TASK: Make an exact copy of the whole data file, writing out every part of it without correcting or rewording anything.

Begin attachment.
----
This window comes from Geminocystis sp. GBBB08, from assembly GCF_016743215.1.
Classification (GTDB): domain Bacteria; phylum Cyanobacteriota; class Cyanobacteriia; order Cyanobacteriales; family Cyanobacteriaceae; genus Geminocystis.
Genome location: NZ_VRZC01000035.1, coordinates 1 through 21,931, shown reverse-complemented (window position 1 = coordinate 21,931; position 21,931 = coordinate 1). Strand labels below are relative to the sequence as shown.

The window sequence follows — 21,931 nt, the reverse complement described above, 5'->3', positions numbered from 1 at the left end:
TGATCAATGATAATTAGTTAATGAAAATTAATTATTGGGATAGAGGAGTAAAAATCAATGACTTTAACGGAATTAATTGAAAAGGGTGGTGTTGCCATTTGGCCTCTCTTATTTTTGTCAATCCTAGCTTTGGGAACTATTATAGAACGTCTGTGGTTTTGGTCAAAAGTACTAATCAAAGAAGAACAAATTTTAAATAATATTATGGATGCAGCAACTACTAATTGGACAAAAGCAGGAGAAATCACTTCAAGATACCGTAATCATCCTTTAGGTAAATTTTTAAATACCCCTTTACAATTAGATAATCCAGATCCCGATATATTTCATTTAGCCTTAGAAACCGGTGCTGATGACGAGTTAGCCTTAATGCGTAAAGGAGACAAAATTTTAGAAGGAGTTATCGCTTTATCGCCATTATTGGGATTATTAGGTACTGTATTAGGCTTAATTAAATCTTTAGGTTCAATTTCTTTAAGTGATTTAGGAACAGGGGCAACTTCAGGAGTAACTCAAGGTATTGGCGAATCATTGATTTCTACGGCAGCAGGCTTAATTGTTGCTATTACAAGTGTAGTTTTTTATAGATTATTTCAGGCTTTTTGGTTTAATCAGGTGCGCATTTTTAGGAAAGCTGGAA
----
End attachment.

This window comes from Geminocystis sp. GBBB08, from assembly GCF_016743215.1.
Classification (GTDB): domain Bacteria; phylum Cyanobacteriota; class Cyanobacteriia; order Cyanobacteriales; family Cyanobacteriaceae; genus Geminocystis.
Genome location: NZ_VRZC01000035.1, coordinates 1 through 21,931, shown reverse-complemented (window position 1 = coordinate 21,931; position 21,931 = coordinate 1). Strand labels below are relative to the sequence as shown.

The window sequence follows — 21,931 nt, the reverse complement described above, 5'->3', positions numbered from 1 at the left end:
TGATCAATGATAATTAGTTAATGAAAATTAATTATTGGGATAGAGGAGTAAAAATCAATGACTTTAACGGAATTAATTGAAAAGGGTGGTGTTGCCATTTGGCCTCTCTTATTTTTGTCAATCCTAGCTTTGGGAACTATTATAGAACGTCTGTGGTTTTGGTCAAAAGTACTAATCAAAGAAGAACAAATTTTAAATAATATTATGGATGCAGCAACTACTAATTGGACAAAAGCAGGAGAAATCACTTCAAGATACCGTAATCATCCTTTAGGTAAATTTTTAAATACCCCTTTACAATTAGATAATCCAGATCCCGATATATTTCATTTAGCCTTAGAAACCGGTGCTGATGACGAGTTAGCCTTAATGCGTAAAGGAGACAAAATTTTAGAAGGAGTTATCGCTTTATCGCCATTATTGGGATTATTAGGTACTGTATTAGGCTTAATTAAATCTTTAGGTTCAATTTCTTTAAGTGATTTAGGAACAGGGGCAACTTCAGGAGTAACTCAAGGTATTGGCGAATCATTGATTTCTACGGCAGCAGGCTTAATTGTTGCTATTACAAGTGTAGTTTTTTATAGATTATTTCAGGCTTTTTGGTTTAATCAGGTGCGCATTTTTAGGAAAGCTGGAA